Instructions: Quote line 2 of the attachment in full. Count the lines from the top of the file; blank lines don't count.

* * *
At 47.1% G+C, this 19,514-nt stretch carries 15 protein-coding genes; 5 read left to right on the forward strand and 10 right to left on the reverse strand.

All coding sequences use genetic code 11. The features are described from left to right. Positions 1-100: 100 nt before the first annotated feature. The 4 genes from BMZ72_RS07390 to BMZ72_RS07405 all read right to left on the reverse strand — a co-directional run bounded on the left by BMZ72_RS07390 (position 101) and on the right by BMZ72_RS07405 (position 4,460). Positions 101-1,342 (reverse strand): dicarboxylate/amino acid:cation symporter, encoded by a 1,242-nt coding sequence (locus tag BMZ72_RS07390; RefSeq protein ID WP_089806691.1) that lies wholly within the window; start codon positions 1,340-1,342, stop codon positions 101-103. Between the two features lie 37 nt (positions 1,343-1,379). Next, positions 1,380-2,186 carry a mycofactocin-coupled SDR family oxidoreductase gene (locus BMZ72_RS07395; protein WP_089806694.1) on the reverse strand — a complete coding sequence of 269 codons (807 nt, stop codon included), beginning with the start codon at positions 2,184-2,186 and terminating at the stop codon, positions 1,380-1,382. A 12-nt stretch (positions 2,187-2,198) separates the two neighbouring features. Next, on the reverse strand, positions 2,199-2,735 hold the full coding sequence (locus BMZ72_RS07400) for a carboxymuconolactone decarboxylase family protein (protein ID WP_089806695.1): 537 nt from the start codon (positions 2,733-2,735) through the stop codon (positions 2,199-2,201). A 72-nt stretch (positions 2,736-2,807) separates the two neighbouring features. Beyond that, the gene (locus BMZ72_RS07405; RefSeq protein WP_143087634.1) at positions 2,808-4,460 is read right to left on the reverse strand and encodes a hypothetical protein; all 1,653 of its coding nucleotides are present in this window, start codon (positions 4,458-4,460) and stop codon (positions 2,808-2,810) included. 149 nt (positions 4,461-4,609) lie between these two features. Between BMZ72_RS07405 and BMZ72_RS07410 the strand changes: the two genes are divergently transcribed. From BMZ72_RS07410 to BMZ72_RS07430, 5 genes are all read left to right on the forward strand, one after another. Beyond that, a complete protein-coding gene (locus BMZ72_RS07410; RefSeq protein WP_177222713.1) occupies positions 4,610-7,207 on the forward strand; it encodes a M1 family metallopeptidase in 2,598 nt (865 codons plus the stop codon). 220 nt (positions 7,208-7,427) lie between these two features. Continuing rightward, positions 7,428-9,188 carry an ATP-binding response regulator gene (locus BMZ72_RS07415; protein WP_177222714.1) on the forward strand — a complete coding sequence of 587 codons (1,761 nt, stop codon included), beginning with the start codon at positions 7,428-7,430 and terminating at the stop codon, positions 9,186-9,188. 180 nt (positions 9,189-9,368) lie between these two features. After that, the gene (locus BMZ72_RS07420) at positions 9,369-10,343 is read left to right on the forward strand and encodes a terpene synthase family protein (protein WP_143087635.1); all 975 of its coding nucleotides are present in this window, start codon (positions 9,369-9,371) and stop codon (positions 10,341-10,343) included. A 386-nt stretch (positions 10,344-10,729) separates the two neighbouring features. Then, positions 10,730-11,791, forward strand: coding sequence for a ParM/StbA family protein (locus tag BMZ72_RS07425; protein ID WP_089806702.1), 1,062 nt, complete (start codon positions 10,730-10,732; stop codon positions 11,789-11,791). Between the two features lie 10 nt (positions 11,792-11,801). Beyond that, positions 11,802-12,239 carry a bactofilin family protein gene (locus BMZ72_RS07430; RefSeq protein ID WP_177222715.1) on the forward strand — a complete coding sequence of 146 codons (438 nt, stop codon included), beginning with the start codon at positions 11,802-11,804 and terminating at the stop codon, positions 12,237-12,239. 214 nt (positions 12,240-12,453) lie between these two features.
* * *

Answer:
All coding sequences use genetic code 11. The features are described from left to right. Positions 1-100: 100 nt before the first annotated feature. The 4 genes from BMZ72_RS07390 to BMZ72_RS07405 all read right to left on the reverse strand — a co-directional run bounded on the left by BMZ72_RS07390 (position 101) and on the right by BMZ72_RS07405 (position 4,460). Positions 101-1,342 (reverse strand): dicarboxylate/amino acid:cation symporter, encoded by a 1,242-nt coding sequence (locus tag BMZ72_RS07390; RefSeq protein ID WP_089806691.1) that lies wholly within the window; start codon positions 1,340-1,342, stop codon positions 101-103. Between the two features lie 37 nt (positions 1,343-1,379). Next, positions 1,380-2,186 carry a mycofactocin-coupled SDR family oxidoreductase gene (locus BMZ72_RS07395; protein WP_089806694.1) on the reverse strand — a complete coding sequence of 269 codons (807 nt, stop codon included), beginning with the start codon at positions 2,184-2,186 and terminating at the stop codon, positions 1,380-1,382. A 12-nt stretch (positions 2,187-2,198) separates the two neighbouring features. Next, on the reverse strand, positions 2,199-2,735 hold the full coding sequence (locus BMZ72_RS07400) for a carboxymuconolactone decarboxylase family protein (protein ID WP_089806695.1): 537 nt from the start codon (positions 2,733-2,735) through the stop codon (positions 2,199-2,201). A 72-nt stretch (positions 2,736-2,807) separates the two neighbouring features. Beyond that, the gene (locus BMZ72_RS07405; RefSeq protein WP_143087634.1) at positions 2,808-4,460 is read right to left on the reverse strand and encodes a hypothetical protein; all 1,653 of its coding nucleotides are present in this window, start codon (positions 4,458-4,460) and stop codon (positions 2,808-2,810) included. 149 nt (positions 4,461-4,609) lie between these two features. Between BMZ72_RS07405 and BMZ72_RS07410 the strand changes: the two genes are divergently transcribed. From BMZ72_RS07410 to BMZ72_RS07430, 5 genes are all read left to right on the forward strand, one after another. Beyond that, a complete protein-coding gene (locus BMZ72_RS07410; RefSeq protein WP_177222713.1) occupies positions 4,610-7,207 on the forward strand; it encodes a M1 family metallopeptidase in 2,598 nt (865 codons plus the stop codon). 220 nt (positions 7,208-7,427) lie between these two features. Continuing rightward, positions 7,428-9,188 carry an ATP-binding response regulator gene (locus BMZ72_RS07415; protein WP_177222714.1) on the forward strand — a complete coding sequence of 587 codons (1,761 nt, stop codon included), beginning with the start codon at positions 7,428-7,430 and terminating at the stop codon, positions 9,186-9,188. 180 nt (positions 9,189-9,368) lie between these two features. After that, the gene (locus BMZ72_RS07420) at positions 9,369-10,343 is read left to right on the forward strand and encodes a terpene synthase family protein (protein WP_143087635.1); all 975 of its coding nucleotides are present in this window, start codon (positions 9,369-9,371) and stop codon (positions 10,341-10,343) included. A 386-nt stretch (positions 10,344-10,729) separates the two neighbouring features. Then, positions 10,730-11,791, forward strand: coding sequence for a ParM/StbA family protein (locus tag BMZ72_RS07425; protein ID WP_089806702.1), 1,062 nt, complete (start codon positions 10,730-10,732; stop codon positions 11,789-11,791). Between the two features lie 10 nt (positions 11,792-11,801). Beyond that, positions 11,802-12,239 carry a bactofilin family protein gene (locus BMZ72_RS07430; RefSeq protein ID WP_177222715.1) on the forward strand — a complete coding sequence of 146 codons (438 nt, stop codon included), beginning with the start codon at positions 11,802-11,804 and terminating at the stop codon, positions 12,237-12,239. 214 nt (positions 12,240-12,453) lie between these two features.